Former Google, Facebook Execs Rebel Against Companies They Helped To Create

The race to catch the attention of people and keep them tuned in online seven days a week makes it more difficult to disconnect and causes stress, according to a group of technologists who helped to build companies like Facebook, Google and Mozilla.

Center For Humane Technology, alarmed at the effect on humanity, says these companies have gone too far -- and have created a society of people who would rather interact virtually on social sites than in real life. They say today's social networks would rather reward outrage and false facts that capture greater attention, which divides humanity so people can no longer agree on the truth.

That's a pretty harsh statement coming from a group of early innovators who helped to build the internet economy.

As first reported by The New York Times, the group Center for Humane Technology, along with a nonprofit media group Common Sense Media, plans an "anti-tech addiction lobbying effort and an ad campaign at 55,000 public schools in the United States."

The Truth About Tech campaign aims to educate students, parents and teachers about the dangers of excessive technology use.

Comcast and DirecTV are partnering with the campaign, donating media and airtime. Facebook early investor Roger McNamee joined the Center for Humane Technology after realizing the effects of what he helped to create.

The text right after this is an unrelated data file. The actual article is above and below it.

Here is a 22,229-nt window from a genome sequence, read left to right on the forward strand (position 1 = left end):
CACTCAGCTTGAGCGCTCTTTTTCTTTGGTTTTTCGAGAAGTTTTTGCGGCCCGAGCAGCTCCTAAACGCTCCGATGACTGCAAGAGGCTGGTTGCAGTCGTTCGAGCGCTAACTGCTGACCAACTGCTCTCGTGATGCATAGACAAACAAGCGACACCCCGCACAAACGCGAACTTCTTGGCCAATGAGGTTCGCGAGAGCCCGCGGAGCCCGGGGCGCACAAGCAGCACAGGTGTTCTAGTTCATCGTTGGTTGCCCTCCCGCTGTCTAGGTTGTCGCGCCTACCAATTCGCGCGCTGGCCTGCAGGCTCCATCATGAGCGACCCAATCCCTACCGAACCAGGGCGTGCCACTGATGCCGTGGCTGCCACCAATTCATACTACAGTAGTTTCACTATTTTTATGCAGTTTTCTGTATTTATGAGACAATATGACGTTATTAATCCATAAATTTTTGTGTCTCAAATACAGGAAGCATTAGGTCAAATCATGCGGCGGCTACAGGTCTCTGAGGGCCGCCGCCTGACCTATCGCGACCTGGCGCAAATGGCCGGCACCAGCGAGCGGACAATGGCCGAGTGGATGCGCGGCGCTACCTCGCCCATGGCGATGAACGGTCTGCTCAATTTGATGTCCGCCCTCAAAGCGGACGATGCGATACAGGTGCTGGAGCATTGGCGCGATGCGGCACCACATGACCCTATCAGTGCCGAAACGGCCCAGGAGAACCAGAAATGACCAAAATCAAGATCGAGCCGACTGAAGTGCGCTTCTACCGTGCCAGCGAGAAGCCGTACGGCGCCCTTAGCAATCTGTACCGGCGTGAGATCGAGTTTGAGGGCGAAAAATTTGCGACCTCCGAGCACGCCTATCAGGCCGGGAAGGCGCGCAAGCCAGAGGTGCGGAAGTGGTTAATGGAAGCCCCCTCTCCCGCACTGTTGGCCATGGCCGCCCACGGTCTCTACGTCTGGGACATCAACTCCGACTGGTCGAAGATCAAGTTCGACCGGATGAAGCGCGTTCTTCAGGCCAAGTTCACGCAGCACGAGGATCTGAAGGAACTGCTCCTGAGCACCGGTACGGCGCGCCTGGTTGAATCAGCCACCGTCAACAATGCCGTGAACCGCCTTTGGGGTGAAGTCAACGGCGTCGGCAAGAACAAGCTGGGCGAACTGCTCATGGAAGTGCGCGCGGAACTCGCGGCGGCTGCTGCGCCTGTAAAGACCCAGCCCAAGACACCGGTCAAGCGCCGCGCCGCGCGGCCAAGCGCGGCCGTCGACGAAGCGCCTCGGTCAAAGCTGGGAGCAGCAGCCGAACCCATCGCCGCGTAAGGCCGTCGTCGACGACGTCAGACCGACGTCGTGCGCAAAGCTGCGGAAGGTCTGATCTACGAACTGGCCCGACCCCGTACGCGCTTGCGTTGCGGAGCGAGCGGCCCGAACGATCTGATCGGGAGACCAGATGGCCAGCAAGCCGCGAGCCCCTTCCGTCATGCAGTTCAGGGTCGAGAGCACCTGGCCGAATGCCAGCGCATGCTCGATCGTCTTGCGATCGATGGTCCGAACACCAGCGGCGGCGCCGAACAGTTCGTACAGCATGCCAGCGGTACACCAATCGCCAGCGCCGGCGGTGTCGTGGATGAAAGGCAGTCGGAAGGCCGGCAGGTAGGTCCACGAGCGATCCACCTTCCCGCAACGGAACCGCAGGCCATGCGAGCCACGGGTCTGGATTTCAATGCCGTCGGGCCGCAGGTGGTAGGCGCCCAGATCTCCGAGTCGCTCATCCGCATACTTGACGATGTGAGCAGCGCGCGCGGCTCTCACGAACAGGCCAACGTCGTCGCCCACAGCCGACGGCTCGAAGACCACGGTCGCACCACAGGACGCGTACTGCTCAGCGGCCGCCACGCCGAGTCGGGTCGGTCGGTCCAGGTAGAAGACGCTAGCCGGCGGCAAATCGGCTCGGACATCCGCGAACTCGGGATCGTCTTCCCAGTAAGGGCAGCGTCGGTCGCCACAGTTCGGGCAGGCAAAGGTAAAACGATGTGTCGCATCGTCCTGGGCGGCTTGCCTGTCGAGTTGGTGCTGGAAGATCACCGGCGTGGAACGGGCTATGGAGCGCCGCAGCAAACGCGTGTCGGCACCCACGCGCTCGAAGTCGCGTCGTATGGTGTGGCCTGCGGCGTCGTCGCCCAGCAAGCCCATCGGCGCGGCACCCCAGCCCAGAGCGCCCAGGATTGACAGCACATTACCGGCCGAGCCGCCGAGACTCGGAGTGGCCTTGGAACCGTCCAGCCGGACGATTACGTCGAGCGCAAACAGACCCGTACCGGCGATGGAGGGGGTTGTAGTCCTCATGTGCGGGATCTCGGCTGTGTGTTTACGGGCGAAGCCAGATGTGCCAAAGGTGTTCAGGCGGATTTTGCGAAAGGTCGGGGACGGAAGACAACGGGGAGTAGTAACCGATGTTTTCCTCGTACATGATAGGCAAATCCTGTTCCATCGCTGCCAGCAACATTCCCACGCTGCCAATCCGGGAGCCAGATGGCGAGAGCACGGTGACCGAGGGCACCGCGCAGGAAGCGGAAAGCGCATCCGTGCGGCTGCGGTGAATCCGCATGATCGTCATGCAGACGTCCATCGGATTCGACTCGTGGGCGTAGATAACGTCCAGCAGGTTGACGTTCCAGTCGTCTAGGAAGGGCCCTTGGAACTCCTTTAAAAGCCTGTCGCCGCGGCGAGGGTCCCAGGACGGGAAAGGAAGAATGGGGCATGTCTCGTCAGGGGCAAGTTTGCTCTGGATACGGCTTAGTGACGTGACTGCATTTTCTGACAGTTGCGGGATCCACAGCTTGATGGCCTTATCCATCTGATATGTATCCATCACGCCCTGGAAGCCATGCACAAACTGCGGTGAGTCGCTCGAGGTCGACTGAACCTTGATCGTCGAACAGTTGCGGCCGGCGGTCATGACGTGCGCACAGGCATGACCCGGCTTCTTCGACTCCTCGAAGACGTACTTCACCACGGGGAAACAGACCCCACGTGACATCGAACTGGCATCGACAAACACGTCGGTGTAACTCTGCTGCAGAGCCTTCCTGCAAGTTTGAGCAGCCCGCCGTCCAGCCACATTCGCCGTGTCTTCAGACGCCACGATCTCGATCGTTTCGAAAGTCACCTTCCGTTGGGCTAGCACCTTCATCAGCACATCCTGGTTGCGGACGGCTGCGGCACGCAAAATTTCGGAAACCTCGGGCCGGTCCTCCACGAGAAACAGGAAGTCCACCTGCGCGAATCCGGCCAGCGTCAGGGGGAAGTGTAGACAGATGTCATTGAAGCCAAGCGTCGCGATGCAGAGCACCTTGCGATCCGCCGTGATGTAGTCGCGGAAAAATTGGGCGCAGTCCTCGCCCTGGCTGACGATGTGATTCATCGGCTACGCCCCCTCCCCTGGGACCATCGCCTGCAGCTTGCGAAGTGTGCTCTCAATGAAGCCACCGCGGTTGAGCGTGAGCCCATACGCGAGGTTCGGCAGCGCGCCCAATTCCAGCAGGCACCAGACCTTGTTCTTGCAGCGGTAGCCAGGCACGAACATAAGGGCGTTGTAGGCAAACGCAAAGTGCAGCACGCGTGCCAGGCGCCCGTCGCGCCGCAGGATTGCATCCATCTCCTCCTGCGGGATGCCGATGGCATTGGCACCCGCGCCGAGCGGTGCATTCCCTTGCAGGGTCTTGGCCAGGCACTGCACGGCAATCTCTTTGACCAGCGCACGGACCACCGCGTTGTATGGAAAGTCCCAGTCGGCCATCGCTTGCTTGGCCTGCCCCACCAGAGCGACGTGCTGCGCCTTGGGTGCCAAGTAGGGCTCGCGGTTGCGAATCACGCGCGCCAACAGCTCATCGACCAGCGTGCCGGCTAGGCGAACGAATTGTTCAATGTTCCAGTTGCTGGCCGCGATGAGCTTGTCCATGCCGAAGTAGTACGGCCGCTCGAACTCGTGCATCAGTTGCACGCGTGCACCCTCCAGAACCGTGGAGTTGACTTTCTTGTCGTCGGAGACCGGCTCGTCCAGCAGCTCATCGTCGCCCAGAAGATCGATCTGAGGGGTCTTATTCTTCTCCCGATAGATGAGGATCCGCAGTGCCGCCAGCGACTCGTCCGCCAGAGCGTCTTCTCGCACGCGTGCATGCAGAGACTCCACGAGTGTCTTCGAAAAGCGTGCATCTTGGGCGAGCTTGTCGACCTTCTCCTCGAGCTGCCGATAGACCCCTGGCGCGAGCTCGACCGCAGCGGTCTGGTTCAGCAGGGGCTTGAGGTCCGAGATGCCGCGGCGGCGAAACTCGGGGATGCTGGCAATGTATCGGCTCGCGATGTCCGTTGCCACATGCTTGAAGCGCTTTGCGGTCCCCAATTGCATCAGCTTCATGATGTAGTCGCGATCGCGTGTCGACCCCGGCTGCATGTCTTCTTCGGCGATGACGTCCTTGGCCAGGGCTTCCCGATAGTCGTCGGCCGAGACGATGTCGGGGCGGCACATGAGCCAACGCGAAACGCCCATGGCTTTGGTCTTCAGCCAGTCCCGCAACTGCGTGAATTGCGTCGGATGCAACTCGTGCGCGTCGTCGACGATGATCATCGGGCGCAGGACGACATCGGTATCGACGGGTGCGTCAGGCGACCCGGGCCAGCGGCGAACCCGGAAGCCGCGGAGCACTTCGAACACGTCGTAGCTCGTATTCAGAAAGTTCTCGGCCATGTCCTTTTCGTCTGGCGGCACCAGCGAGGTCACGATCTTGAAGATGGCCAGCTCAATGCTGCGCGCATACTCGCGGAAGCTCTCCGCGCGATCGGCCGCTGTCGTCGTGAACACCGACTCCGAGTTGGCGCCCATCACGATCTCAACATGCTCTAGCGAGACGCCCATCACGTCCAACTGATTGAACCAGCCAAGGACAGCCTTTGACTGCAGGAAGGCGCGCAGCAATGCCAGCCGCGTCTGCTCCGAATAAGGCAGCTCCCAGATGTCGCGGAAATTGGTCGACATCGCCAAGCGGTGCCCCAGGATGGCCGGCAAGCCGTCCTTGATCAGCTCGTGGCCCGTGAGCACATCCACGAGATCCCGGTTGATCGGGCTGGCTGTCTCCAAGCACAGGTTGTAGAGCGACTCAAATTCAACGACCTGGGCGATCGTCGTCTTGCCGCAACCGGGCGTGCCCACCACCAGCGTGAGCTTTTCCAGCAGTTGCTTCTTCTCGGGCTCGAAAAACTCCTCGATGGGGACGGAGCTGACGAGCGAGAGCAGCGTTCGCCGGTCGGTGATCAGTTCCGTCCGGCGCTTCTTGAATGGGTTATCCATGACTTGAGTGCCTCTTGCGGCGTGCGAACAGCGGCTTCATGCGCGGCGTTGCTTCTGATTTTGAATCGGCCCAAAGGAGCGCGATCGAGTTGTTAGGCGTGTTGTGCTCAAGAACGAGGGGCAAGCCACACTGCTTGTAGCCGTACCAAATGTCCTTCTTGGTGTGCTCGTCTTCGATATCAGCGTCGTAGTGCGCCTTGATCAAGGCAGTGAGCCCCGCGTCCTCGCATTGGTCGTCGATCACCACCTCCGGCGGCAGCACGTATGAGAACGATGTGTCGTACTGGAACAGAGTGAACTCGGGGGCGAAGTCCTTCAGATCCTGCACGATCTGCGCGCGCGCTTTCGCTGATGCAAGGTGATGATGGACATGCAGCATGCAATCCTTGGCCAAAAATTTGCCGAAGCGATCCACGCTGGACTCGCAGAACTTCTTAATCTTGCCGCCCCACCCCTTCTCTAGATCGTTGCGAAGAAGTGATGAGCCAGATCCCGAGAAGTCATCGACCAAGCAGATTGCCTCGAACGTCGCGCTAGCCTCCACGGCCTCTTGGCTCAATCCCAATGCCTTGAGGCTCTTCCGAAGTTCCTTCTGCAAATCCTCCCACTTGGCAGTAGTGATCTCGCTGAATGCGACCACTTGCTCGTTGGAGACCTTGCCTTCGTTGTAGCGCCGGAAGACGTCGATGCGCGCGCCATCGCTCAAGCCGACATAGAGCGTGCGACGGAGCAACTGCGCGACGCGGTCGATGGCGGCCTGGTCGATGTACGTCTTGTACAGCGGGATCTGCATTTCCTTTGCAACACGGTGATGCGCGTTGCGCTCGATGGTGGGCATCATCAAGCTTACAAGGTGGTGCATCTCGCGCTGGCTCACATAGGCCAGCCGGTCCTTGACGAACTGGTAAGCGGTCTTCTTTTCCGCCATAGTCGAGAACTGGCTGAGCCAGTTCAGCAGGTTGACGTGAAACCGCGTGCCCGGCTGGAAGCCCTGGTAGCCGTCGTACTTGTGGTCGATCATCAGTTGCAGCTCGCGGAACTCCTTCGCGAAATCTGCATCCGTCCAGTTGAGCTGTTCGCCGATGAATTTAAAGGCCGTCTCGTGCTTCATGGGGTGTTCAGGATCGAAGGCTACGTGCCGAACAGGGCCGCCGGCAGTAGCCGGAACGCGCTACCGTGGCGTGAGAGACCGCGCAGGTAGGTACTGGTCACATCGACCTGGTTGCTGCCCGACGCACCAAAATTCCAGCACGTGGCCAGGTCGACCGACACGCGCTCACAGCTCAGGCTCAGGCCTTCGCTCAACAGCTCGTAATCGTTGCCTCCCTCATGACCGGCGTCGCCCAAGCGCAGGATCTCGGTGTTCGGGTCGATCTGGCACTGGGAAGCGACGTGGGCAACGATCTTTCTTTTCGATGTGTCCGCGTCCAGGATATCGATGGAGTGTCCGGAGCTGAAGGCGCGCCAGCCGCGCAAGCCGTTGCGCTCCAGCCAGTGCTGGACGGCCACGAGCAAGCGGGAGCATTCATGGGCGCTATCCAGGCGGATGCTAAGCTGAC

"We were on the inside," Tristan Harris, a former in-house ethicist at Google who heads the group, told the New York Times. "We know what the companies measure. We know how they talk, and we know how the engineering works."

Harris said the largest supercomputers in the world are inside Google and Facebook, and they are pointing them at the brains of children.

It's all about the effect of technology on human minds, especially those of children.

"Facebook appeals to your lizard brain — primarily fear and anger," McNamee told The New York Times. "And with smartphones, they’ve got you for every waking moment."

Venture capitalist Chamath Palihapitiya, an early Facebook employee, told The Verge in November that the social network was "ripping apart the social fabric of how society works."

The group is recruiting site visitors, asking for their assistance on getting the word out to educate others. 

Interestingly, I have done many of the things suggested by the group to move away from always being connected, such as charging your mobile phone at night in the other room, removing social media apps from your phone, and sending audio notes or calling rather than texting. 

What will this mean to advertisers? Will consumers become more sensitive to these messages? Perhaps then they may pay more attention to search, video and display ads when they see them.


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